The recent deal at Bromborough is typical of the type of complicated transaction the NWDA brokered over the years. In it Great Bear Distribution pre-let a 170,000 sq ft warehouse from developer Hampton Brook Estates while at the same time the property was forward sold for just over £8 million by the North West Development Agency to St James’ Place.
Great Bear Distribution has agreed to lease the facility for ten years at an undisclosed sum with a fixed rental uplift in the fifth year.
The warehouse is opposite Cereal Partners factory in Bromborough and Great Bear currently has a contract to warehouse and distribute Cereal Partners products.
The warehouse is due to be completed by Hampton Brook Estates in December 2011.
Real estate fund management group Invista Real Estate Investment Management acted on behalf of St James’s Place, while Platt and Fishwick represented the NWDA and DLA Piper represented St James’s Place. Property agent Legat Owen represented Great Bear and Hampton Brook Estates and Mason Owen represented Invista.
Despite the demise of the RDA, developers do not seem to be put off. Several are on the look-out including Evander and Sladen Estates.
Evander recently secured the 31-acre former BAE Systems site at Matrix Park near Chorley from budget supermarket retailer Aldi, which the retailer deemed too small for its needs. Evander then pre-let to Waitrose. It is thought that the site was secured for a price in the region of £220,000 – £230,000 an acre.
Waitrose plans to open a 360,000 sq ft warehouse with 50,000 sq ft of office space and a vehicle maintenance unit, which will allow it to service up to 80 branches across the North of England and Scotland as part of a £35 million investment.
A planning application has been submitted to Chorley Council and if approved, the centre should open in the autumn of 2012, with recruitment for new drivers, warehouse operatives, office and catering staff likely to start in the spring of 2012.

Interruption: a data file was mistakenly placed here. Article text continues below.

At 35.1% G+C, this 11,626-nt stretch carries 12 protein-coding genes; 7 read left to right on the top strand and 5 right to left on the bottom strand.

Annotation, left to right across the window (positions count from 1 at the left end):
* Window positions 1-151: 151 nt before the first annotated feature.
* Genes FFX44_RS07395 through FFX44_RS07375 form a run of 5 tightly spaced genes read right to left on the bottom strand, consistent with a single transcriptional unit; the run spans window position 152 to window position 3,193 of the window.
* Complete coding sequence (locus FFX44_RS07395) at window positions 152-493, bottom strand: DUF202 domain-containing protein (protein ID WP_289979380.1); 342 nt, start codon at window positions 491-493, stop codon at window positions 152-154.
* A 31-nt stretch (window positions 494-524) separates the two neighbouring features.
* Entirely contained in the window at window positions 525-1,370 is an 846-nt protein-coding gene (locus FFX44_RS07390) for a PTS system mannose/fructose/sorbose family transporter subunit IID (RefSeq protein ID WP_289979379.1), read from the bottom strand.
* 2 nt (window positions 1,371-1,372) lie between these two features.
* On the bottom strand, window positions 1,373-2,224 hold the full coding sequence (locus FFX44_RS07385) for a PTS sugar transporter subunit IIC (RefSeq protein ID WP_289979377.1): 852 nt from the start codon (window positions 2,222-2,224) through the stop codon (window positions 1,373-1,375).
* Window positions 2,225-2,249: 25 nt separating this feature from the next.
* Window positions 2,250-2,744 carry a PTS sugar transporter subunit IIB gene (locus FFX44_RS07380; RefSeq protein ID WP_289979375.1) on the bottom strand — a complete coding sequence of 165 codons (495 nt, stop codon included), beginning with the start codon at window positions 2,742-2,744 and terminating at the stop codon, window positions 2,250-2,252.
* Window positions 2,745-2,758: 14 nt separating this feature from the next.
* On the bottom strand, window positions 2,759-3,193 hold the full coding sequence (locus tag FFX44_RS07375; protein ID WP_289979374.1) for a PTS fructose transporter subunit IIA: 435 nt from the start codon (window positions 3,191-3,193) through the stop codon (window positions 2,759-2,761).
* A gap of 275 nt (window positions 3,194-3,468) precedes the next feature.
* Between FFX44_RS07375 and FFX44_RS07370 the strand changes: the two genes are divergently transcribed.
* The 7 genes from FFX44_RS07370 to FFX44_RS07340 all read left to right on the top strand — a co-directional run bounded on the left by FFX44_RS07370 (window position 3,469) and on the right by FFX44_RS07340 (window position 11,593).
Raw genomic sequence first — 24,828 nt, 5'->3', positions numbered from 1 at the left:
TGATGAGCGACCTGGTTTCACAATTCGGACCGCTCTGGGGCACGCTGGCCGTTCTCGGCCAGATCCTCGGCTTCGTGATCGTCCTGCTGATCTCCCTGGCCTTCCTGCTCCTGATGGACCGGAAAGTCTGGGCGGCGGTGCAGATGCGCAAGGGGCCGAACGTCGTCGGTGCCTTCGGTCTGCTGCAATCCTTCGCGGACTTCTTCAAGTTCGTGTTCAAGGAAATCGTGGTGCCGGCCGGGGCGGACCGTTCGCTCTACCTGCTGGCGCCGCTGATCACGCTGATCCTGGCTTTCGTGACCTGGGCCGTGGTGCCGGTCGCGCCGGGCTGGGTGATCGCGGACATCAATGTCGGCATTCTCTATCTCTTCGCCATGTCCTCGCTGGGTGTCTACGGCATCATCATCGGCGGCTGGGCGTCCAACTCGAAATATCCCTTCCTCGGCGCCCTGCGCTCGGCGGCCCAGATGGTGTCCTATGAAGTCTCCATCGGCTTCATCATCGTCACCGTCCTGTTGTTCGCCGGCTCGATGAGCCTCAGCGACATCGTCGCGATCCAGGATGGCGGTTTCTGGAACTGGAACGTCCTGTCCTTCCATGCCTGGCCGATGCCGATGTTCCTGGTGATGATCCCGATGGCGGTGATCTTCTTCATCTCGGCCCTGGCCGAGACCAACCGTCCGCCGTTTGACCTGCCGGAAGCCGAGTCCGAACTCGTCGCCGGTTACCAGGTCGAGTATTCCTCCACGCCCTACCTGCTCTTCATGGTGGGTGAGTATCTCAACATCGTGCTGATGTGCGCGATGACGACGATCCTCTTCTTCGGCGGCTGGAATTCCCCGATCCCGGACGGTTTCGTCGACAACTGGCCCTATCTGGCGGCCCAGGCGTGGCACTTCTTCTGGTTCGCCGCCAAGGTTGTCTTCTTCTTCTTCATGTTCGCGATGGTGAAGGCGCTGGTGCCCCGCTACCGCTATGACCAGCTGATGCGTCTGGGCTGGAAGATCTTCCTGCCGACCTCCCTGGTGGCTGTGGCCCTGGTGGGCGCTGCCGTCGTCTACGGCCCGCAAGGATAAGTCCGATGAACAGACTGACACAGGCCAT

David Jones, Waitrose’s supply chain director, says: “This new regional distribution centre will provide a vital platform for future expansion and unlock significant opportunities for us to open more shops in the North of England and Scotland.”
Under the deal, Evander will develop the new buildings with funding from British Airways Pension Fund and Waitrose will fit out the warehouse and picking equipment. Waitrose would then lease the site from BA Pension Fund for 25 years. Sites that do come up for sale are garnering wide interest Jason Print of Cushman & Wakefield says: “In light of a number of recent deals, both large and small, developers appetite to secure new development opportunities is getting stronger.
“We are marketing a 38-acre site at Carrington Plains in South Manchester which has already generated significant interest from developers; this probably would not have been the case 12 months ago.”
Looking at values and rents, Aherne says: “There has undoubtedly been downward pressure on rents, however a two tier market has emerged. There has been a flight to quality and prime locations by businesses which has meant the prime, medium-sized units, headline rents have held up well. Nevertheless, significant incentives per sq ft are being offered to tenants to maintain these levels of £5.00 – £5.25 per sq ft. This is also reflected in that notably, Manchester has a five per cent void rate which is half that of the rest of the region, again highlighting this flight to established prime locations.
“In the secondary/tertiary market however there has been a collapse in confidence and in many cases, rent free deals are being undertaken for rate mitigation and some landlords are taking a very much ‘bums on seats’ attitude. Again however, there are the first signs of the market turning, particularly where landlords have invested in their portfolios and refurbished and modernised accommodation.”
DTZ’s latest Property Times UK Industrial report for the first quarter of 2011 notes: “A gradual erosion of the best quality space is bringing forward the tipping point where rental growth will return. This is further highlighted by a growing appetite for land from developers.”